Carbon occurs in the uncombined (elemental) state in many forms, such as diamond, graphite, charcoal, coke, carbon black, graphene, and fullerene.
Diamond, shown in the figure below, is a very hard crystalline material that is colorless and transparent when pure. Each atom forms four single bonds to four other atoms at the corners of a tetrahedron (sp3 hybridization); this makes the diamond a giant molecule. Carbon-carbon single bonds are very strong, and, because they extend throughout the crystal to form a three-dimensional network, the crystals are very hard and have high melting points (~4400 °C).
Graphite, also shown in the figure above, is a soft, slippery, grayish-black solid that conducts electricity. These properties relate to its structure, which consists of layers of carbon atoms, with each atom surrounded by three other carbon atoms in a trigonal planar arrangement. Each carbon atom in graphite forms three σ bonds, one to each of its nearest neighbors, by means of sp2-hybrid orbitals. The unhybridized p orbital on each carbon atom will overlap unhybridized orbitals on adjacent carbon atoms in the same layer to form π bonds. Many resonance forms are necessary to describe the electronic structure of a graphite layer; the figure below illustrates two of these forms.
Atoms within a graphite layer are bonded together tightly by the σ and π bonds; however, the forces between layers are weak. London dispersion forces hold the layers together. To learn more, see the discussion of these weak forces in the tutorial on liquids and solids. The weak forces between layers give graphite the soft, flaky character that makes it useful as the so-called “lead” in pencils and the slippery character that makes it useful as a lubricant. The loosely held electrons in the resonating π bonds can move throughout the solid and are responsible for the electrical conductivity of graphite.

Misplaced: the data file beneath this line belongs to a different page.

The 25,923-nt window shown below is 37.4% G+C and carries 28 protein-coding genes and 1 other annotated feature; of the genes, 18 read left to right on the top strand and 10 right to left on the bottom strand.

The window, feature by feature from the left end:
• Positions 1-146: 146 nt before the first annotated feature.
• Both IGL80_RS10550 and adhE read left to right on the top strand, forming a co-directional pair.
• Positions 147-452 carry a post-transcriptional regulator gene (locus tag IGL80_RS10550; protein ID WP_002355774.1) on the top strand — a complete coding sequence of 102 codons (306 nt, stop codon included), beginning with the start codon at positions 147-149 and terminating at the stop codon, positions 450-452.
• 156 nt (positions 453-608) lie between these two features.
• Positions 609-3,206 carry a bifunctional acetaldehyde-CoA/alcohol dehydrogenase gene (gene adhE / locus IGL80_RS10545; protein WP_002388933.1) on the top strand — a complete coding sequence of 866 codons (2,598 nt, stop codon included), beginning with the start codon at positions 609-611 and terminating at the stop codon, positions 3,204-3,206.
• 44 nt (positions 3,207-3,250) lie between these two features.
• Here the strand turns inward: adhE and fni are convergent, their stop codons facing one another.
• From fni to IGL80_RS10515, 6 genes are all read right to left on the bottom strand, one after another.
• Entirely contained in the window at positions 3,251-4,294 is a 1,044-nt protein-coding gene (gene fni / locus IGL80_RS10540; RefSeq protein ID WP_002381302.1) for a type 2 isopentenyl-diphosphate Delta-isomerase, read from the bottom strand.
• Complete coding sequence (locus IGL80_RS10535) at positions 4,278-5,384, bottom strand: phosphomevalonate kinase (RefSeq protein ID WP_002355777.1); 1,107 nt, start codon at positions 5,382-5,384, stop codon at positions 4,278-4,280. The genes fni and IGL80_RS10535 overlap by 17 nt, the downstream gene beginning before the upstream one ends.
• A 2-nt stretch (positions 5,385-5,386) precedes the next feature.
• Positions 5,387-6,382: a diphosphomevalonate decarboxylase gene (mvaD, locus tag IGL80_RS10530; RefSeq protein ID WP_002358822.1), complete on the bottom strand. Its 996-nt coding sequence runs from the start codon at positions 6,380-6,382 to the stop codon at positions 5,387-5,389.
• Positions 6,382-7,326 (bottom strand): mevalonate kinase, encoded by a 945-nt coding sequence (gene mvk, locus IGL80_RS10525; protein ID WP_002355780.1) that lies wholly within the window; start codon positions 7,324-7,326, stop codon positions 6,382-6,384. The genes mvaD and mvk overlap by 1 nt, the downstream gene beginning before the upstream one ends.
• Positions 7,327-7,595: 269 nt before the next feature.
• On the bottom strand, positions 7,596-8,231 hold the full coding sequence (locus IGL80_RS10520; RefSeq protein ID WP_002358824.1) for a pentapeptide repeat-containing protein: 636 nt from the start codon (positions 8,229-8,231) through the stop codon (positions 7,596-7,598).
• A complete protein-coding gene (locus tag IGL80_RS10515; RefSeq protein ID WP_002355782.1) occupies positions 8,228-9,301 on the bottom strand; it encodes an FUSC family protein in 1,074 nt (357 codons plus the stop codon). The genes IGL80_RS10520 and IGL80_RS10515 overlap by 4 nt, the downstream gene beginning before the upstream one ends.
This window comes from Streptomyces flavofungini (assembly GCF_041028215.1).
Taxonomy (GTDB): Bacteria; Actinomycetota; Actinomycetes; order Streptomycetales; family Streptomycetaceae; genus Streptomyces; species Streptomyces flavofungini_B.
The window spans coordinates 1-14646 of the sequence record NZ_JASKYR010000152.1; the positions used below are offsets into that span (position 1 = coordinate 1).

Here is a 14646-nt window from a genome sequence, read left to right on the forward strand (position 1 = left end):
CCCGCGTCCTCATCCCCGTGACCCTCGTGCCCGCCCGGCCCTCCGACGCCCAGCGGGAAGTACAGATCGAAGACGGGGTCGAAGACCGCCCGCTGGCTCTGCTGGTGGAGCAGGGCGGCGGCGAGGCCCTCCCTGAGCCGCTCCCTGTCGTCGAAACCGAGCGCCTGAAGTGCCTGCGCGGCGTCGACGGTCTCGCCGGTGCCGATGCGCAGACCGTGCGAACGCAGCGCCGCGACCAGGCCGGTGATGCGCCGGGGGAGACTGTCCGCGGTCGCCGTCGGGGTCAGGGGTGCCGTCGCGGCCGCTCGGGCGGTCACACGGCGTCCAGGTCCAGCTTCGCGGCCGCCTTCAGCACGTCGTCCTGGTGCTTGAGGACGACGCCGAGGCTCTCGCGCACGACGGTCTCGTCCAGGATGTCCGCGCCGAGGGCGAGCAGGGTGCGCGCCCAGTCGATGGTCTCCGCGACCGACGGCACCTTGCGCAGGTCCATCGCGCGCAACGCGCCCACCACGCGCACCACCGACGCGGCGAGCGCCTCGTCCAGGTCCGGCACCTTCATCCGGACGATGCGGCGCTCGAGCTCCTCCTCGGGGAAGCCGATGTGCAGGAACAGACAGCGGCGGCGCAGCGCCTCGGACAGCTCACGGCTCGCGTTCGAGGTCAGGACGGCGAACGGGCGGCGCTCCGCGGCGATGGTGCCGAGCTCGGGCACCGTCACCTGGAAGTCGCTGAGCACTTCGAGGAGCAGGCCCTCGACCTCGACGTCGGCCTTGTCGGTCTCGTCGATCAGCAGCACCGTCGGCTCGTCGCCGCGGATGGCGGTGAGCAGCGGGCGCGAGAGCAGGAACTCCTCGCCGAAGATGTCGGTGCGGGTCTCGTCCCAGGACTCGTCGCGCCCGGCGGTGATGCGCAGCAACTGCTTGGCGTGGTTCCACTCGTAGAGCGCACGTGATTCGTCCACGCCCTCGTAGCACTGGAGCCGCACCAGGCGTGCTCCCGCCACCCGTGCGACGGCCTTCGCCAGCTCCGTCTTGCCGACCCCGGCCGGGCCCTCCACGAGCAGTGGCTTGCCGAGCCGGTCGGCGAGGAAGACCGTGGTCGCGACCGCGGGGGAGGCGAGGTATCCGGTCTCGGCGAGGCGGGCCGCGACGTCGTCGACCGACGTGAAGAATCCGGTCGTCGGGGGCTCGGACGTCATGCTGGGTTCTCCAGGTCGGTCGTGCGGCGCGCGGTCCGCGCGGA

Other forms of elemental carbon include carbon black, charcoal, and coke. Carbon black is an amorphous form of carbon prepared by the incomplete combustion of natural gas, CH4. It is possible to produce charcoal and coke by heating wood and coal, respectively, at high temperatures in the absence of air.
Recently, new forms of elemental carbon molecules have been identified in the soot generated by a smoky flame and in the vapor produced when graphite is heated to very high temperatures in a vacuum or in helium. One of these new forms, first isolated by Professor Richard Smalley and coworkers at Rice University, consists of icosahedral (soccer-ball-shaped) molecules that contain 60 carbon atoms, C60. This is buckminsterfullerene (often called bucky balls) after the architect Buckminster Fuller, who designed domed structures, which have a similar appearance (see the figure below).